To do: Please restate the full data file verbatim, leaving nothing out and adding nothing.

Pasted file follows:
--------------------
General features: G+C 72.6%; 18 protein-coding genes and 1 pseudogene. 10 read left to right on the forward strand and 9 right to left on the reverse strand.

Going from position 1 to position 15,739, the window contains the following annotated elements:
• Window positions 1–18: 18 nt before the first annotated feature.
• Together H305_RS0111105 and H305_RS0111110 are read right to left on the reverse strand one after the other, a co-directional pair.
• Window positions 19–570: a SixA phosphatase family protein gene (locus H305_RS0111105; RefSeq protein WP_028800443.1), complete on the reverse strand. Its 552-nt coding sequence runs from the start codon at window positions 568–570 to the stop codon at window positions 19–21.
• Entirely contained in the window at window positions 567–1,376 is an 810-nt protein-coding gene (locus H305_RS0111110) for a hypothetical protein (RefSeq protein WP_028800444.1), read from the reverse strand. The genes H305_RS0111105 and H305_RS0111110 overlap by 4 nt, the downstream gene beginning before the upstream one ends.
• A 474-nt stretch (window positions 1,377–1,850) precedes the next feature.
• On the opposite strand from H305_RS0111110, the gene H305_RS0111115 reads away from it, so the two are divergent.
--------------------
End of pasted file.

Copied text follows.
General features: G+C 72.6%; 18 protein-coding genes and 1 pseudogene. 10 read left to right on the forward strand and 9 right to left on the reverse strand.

Going from position 1 to position 15,739, the window contains the following annotated elements:
• Window positions 1–18: 18 nt before the first annotated feature.
• Together H305_RS0111105 and H305_RS0111110 are read right to left on the reverse strand one after the other, a co-directional pair.
• Window positions 19–570: a SixA phosphatase family protein gene (locus H305_RS0111105; RefSeq protein WP_028800443.1), complete on the reverse strand. Its 552-nt coding sequence runs from the start codon at window positions 568–570 to the stop codon at window positions 19–21.
• Entirely contained in the window at window positions 567–1,376 is an 810-nt protein-coding gene (locus H305_RS0111110) for a hypothetical protein (RefSeq protein WP_028800444.1), read from the reverse strand. The genes H305_RS0111105 and H305_RS0111110 overlap by 4 nt, the downstream gene beginning before the upstream one ends.
• A 474-nt stretch (window positions 1,377–1,850) precedes the next feature.
• On the opposite strand from H305_RS0111110, the gene H305_RS0111115 reads away from it, so the two are divergent.